May 26, 2010

Is There any Truth to Test-Prep Claims?

How much will your SAT scores go up after spending big $$ on test-prep?

(A) 15 to 30 points combined Critical Reading and Math
(B) 255 points if you use Princeton Review’s “Ultimate Classroom” course
(C) 100-150 points
(D) 0 points because it’s just not possible
(E) The sky's the limit

If you answered (A), you’re probably right according to the Arlington-based National Association for College Admission Counseling (NACAC). Based on a study conducted by NACAC, test-prep courses have a minimal impact on improving SAT scores—about 10 to 20 points on average in Math and 5 to 10 points in Critical Reading.

Of course that’s not what the test-prep industry wants you to believe. One Fairfax-based company prominently displays a website guarantee that “you will improve at least 100 points on actual tests” and directs readers to testimonials on supporting web pages promoting improvements of between 290 and 300 points.

Another company offering classes in Fairfax and across the river in Rockville posts a 300 point score increase guarantee—provided you pay for the “full-length” SAT course. A slightly less expensive class only guarantees a 200 point increase.

How are these guarantees achieved? Sometimes the service will use PSAT scores as a starting point and basis of comparison—even if the student has taken the SAT once and already has higher scores. Other companies administer unrealistically difficult “diagnostic” tests, and the scores from these tests will be used to determine how much improvement has been achieved.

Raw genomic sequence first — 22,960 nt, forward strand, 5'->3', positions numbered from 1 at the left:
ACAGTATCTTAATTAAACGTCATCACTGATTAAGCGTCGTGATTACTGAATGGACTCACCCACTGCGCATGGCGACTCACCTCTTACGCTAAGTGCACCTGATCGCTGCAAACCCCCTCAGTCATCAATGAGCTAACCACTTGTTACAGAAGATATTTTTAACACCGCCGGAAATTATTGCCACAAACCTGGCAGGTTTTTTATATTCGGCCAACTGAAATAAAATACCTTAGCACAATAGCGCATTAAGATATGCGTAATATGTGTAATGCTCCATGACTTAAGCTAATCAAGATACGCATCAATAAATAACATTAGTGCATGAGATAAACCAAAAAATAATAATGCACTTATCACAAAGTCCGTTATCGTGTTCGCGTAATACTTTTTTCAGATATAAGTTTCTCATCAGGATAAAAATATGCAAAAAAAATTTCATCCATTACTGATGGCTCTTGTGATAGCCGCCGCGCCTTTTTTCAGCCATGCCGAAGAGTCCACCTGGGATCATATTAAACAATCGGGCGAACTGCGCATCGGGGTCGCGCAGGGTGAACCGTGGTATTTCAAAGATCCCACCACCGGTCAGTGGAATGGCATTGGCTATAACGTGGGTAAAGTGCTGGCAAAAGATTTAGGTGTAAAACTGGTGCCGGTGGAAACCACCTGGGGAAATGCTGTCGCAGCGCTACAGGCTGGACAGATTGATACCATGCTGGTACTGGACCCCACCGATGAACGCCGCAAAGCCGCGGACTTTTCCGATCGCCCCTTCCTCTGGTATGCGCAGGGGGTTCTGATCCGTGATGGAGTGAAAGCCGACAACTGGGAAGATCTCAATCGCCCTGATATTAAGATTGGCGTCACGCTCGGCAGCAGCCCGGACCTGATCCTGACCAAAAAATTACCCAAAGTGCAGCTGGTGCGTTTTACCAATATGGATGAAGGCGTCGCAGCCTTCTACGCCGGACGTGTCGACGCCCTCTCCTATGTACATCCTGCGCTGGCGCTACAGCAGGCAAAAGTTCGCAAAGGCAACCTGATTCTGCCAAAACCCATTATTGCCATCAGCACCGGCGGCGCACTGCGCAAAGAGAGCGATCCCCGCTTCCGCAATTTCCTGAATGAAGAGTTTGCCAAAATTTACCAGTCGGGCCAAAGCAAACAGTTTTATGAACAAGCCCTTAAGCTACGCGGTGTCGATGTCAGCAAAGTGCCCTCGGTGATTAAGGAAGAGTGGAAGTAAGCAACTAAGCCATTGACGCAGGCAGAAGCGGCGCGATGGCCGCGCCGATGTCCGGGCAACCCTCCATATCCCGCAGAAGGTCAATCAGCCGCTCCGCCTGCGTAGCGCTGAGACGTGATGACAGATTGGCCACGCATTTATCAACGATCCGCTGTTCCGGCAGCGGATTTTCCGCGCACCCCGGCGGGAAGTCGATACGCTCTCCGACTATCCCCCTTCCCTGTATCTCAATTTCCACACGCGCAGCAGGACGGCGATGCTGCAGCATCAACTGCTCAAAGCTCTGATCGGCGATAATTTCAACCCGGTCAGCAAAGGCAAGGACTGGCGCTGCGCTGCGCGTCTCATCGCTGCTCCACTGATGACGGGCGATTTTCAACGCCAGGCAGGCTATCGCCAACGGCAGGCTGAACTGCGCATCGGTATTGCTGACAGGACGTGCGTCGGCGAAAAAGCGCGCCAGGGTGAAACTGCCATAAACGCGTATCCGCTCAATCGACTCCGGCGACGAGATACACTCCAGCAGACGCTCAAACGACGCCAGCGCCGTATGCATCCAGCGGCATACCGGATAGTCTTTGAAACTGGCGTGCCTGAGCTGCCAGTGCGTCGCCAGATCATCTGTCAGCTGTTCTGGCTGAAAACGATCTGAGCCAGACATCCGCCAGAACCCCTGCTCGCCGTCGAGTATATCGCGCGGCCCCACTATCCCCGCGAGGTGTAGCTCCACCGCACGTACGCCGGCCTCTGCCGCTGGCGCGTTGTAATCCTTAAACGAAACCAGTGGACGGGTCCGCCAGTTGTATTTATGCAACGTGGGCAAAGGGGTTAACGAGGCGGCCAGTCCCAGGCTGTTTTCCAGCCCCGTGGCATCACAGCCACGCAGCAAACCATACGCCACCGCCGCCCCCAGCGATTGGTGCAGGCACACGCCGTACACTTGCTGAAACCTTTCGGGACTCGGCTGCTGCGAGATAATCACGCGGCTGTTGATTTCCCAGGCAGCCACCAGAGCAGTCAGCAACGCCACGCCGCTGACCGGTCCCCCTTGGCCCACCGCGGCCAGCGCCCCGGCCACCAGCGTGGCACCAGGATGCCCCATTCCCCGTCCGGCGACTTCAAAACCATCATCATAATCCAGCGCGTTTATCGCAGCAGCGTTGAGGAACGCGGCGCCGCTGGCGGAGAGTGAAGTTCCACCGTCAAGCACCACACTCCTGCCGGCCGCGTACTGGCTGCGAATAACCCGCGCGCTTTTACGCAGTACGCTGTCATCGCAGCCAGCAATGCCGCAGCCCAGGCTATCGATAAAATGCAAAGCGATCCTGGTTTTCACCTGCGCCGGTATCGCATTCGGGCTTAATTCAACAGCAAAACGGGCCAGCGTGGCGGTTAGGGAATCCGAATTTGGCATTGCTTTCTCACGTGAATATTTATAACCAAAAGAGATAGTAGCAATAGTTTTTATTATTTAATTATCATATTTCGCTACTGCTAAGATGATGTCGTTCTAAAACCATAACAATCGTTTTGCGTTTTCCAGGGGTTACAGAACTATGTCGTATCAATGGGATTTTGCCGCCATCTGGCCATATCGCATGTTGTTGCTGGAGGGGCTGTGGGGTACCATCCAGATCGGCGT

Luckily the National Advertising Division of the Council of Better Business Bureaus has stepped in to police test-prep ads and recently announced that the Princeton Review would “voluntarily discontinue certain advertising claims.” This came following a charge by Kaplan, Inc., a competing player in the test-prep industry, that the methodology used to calculate score improvements for the Princeton Review’s “Ultimate Classroom” course was invalid.

Bob Schaeffer, public education director for the National Center for Fair & Open Testing thinks most test-prep companies “grossly exaggerate the claims on how much test scores rise on average.” Although he welcomes the announcement from the Council of Better Business Bureaus, he’s still concerned that “everyone else in the coaching business remains free to fabricate score gain claims and promote them to the hilt.” Nevertheless, his own studies have shown that improvements are possible with good coaching—as much as 100 to 150 points in some cases.

The College Board acknowledges that on average, students who take the SAT test twice increase their scores by about 30 points.” There is no evidence to indicate that taking the exam more than twice increases score performance.

By the way, the actual average SAT scores are 501 for Critical Reading, 515 for Math, and 493 in Writing. The highest score possible is 800 on any one of the three sections.

1 comment:

  1. Test-prep courses are extremely useful in the preparation for the written test, not only for becoming accustomed to a police mindset, but also for becoming accustomed to reading a situation carefully and completely during the exam.